H. A A. M. THRASHER. 5 Marietta street, up
I AG Kit BEER BREWERY. City Brewery, corner
J Collins and Harris streets, Lager Beer, Ale aed
Beer. Fechter, Mercer k Co., office iu Old Post Office
Building, Atlanta, Ga,
C T^LAYTON k WEBB, 72 Whitehall street, Atlanta.
j Ga., Wholesale dealers in Foreign aud Domestic
Whiskies, Wines, Brandies, Rums, Gins, etc., and
PnOPlUETORS OF TUK MOUNTAIN GAP WlIISKIKS.
Liquors and Cigars. Residence corner Cain and
M. ROSE k CO., Wholesale Dealers In Liquors
of the finest brands.
t lOX k HILL, Wholesale dealers iu Forign and Do
/m. ~ ' '
ncstic Liquors, Peachtree street.
LIVERY AND SALE STABLES.
keeps always on hand a largo supply of Mules
■yy II LI AM GRAY, Dealer in Foreign and American
street, Atlanta, Ga
Chronic Diseases. Impurities of the Blood, Obstetrics
and Diseases of Women aud Children made a spec
MUSIC AND MUSICAL INSTRUMENTS.
L. BRAUMULLER, Dealer In Musical lustru-
monts, Htaiiouery, and solo agents for Steinway
1’ and other celebrated pianos, 15 Whitehall
i'Kit. JAMES ALLEN LINK, Dentist, corner Whitn-
1 ¥ hall aud Hnnter street*, Atlanta, Ga.
^lOUTIIKltN NURSERY, irwin and Thurmond
proprietors. Propagators and Dealer* In Fruit
Trees, Grape Vines, Ornazneutal Shrubbery, Hot
House Plants, etc.
X I). CARPENTER, Dentist, No. 60 Whitehall
JLj* street, Atlanta, (la.
■ > D. BADGER, Surgeon Dentist, Peachtree street.
XV Work promptly and neatly An inbed.
1‘IUVATE IIOAKIHNO HOUSES.
FRUITS, VEGETABLES, ETC.
A NTONIO TORRE. Dealer iu Fruit*, Vegetables
aud Imported Wines, No. 107 W’lutehall street,
Atlanta, Ga. P. O. Box 464.
■mfHS- K. E. WILSON, South Pryor Btroot, between
JyX Hunter and Mitchell. Largo front room, with
board. Day boarders wanted.
'MM'Its. A. E. SMITH’S, centrally located, nicely fur-
1T JL nished, carpeted rooms, walnut furniture, neat
houxe, a table provided with the best faro tho market
affords. Call and examine. No. 7.^ Whitehall Street.
riOn CAHN k CAMP, Wholesale Grocers and
j 1 Jfl I 1 Provision Dealers, 86 Whitehall Street,
Ui OC Ui W South Broad Street, Atlanta, Georgia.
fONH II. WEBB, No. 82 Whitehall, end 72 Broed
ril J. HIGHTOWER, Wholesale Grocer and l’ro-
1 • vision Dealer, Corner Broad and Whitehall Sts.,
f J stroot. Table supplied with the host the market
If R8. OVERBY’S Boarding nouse—Near the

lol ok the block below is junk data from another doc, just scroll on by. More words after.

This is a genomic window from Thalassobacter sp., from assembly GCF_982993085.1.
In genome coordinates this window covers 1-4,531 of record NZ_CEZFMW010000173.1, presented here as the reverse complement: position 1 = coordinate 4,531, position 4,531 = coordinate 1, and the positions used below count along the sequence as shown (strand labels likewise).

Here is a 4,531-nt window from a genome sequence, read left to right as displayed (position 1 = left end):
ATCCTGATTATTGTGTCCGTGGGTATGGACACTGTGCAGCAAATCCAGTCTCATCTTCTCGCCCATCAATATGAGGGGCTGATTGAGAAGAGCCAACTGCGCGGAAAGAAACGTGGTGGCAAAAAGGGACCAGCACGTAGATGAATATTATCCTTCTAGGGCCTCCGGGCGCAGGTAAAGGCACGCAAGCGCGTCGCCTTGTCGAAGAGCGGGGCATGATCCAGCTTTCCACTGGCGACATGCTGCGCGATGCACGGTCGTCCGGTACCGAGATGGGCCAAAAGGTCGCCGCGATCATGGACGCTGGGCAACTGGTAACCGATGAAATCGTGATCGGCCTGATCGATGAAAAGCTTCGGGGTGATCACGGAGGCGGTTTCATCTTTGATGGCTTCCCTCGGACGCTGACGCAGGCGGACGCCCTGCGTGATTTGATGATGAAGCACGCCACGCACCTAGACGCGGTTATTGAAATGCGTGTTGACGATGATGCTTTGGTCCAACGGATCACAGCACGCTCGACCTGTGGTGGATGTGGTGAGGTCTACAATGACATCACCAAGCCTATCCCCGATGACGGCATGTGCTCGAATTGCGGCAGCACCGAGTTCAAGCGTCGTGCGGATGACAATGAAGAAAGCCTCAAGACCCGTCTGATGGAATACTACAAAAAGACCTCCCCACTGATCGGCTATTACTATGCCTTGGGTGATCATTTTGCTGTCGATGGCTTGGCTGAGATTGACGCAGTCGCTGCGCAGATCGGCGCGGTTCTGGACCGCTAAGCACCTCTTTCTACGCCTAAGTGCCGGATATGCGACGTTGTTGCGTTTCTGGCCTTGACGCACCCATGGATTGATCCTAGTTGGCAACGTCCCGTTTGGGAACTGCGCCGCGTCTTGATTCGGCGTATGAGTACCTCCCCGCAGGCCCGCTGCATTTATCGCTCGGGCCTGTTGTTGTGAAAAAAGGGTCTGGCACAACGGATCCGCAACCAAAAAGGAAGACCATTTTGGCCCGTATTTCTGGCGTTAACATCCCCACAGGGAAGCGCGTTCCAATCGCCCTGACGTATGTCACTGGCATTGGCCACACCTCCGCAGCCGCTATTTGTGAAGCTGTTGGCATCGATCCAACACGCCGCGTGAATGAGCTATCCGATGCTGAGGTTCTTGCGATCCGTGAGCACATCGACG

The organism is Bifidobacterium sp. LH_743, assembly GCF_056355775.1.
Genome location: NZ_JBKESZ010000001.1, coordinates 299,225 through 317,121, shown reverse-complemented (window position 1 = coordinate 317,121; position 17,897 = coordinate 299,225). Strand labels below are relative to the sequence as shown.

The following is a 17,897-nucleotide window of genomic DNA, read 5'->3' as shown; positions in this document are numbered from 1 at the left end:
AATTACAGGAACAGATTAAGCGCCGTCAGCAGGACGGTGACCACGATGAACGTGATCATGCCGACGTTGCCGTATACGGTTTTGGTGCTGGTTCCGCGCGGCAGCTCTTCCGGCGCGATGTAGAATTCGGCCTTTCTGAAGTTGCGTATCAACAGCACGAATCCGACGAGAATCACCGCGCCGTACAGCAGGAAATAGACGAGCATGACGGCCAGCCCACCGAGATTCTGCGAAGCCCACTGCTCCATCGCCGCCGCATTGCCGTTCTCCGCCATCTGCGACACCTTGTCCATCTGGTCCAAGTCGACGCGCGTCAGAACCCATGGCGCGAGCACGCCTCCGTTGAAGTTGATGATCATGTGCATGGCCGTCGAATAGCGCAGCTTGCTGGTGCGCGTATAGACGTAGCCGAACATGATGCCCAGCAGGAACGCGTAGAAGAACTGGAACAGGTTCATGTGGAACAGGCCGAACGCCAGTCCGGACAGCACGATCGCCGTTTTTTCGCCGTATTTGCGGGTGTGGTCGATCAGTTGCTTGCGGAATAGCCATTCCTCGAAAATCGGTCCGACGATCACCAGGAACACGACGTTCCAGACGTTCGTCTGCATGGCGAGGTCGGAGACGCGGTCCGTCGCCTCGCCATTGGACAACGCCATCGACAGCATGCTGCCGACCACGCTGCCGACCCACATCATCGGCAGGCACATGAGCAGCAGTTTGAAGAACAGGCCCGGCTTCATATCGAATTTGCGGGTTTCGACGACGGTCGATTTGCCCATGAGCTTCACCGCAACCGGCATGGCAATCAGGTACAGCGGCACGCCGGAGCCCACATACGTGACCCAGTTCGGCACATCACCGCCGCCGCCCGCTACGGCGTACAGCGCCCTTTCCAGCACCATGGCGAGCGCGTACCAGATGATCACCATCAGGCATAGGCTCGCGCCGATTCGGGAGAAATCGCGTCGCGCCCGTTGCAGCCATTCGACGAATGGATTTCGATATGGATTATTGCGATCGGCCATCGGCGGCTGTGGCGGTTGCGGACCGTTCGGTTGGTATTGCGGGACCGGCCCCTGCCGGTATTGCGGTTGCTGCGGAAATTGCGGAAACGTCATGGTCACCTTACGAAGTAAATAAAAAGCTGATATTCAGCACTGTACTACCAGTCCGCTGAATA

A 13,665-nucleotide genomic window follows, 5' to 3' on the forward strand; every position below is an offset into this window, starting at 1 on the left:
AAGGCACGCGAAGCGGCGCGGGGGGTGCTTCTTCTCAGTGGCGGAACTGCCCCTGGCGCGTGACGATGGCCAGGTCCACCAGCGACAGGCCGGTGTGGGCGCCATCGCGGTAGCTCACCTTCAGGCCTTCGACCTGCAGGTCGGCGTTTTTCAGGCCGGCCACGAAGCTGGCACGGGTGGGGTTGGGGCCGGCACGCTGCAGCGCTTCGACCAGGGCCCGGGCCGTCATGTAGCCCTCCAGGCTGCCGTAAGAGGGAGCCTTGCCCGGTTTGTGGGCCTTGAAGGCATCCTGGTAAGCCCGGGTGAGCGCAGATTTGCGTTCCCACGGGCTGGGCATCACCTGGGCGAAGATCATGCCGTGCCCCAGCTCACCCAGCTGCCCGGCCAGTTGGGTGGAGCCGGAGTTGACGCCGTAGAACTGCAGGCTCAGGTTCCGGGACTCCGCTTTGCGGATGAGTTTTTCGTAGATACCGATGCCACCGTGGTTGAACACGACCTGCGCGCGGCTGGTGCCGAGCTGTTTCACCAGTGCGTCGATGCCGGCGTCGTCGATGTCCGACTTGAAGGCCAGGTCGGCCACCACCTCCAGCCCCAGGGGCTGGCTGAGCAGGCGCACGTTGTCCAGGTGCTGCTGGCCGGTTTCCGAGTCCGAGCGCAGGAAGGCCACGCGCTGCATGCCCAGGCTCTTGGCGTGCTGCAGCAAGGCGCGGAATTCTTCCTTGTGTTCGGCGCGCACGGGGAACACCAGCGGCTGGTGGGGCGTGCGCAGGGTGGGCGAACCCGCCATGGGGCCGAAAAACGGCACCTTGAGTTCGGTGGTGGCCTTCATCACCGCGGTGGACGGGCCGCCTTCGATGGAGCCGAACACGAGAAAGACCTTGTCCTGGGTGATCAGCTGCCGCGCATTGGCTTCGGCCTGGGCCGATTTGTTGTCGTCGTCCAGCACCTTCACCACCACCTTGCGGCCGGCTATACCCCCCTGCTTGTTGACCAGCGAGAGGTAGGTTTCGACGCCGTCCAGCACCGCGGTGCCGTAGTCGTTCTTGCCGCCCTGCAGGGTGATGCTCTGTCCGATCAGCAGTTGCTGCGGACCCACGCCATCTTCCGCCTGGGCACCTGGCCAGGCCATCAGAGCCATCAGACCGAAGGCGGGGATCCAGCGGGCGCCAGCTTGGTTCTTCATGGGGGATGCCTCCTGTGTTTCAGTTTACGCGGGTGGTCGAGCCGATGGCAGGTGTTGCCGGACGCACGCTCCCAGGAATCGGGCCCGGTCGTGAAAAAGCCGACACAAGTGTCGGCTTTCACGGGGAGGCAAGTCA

If 1. bridge, convenient to all the Churches, Post
Office, Library, etc.
T> k Q. T. DODD Jk CO., Wholesale Grocer** and
JL • Provision Dealers, Corner Whitehall aud Mitch-
*11 Streets, Atlanta.
A FEW ladies and geutlsmen can be accommodated
J\., with good board at Mr*. Overby’s, ou Broad
ireot, just across the bridge.
"MXI88 GREEN, at tho '‘Larendon House.” ou
ITl. Peachtree street, can furnish pleasant rooms to
familleior single persona. Day boardera also re
Ilf T. LAINE, Family Groocrioa. Also has a
YY • Bakery attached. Famishes bridal cakes,
eto.. Marietta street, west of Spring’s first store.
IMMON8 k HUNT, Groceries of every description
Country Produce at low rates, at Junction of
Marietta and Walton streets.
reading matter than any other paper in Georgi
LIBRARY GIFT CONCERT!
NINETY DAYS’ POSTPONEMENT!
A Full Drawing Certain
S500.000 IN BANK TO PAY GIFTS.
10,000 Gash Gifts Paid in Full
$100,000 FOR ONLY $10 !
Third Grand Gift Concert, in aid of the Public
Library of Kentucky, having been sold to insure a full
drawing, and the wish having baen universally ex
pressed that the 10,000 cash gifts offered should be
drawn in full and paid in. full without any scaling
down, as heretofore, the management, with the
curreuce of tbe trustees, have determined to allow
ninety days more for the sale of the remnant of tick
ets left on hand. The concert and distribute
vertised for April 8 is, tbereforo, postponed to Tues
day, July 8, 1873, on which day, and no other, they
will positively and unequivocally take place in Public
Library Hall, Louisvillo, Ky.
At tnis grand concert tho following cash gifts will
be distributed by lot and paid in full to tho ticketr
holders who draw thorn:
LIST OF GIFTS.
One Grand Cash Gift $100,000
One Grand Cash Gift 60,000
One Grand Cash Gift 25.0()0
One Grand Cash Gift 20,000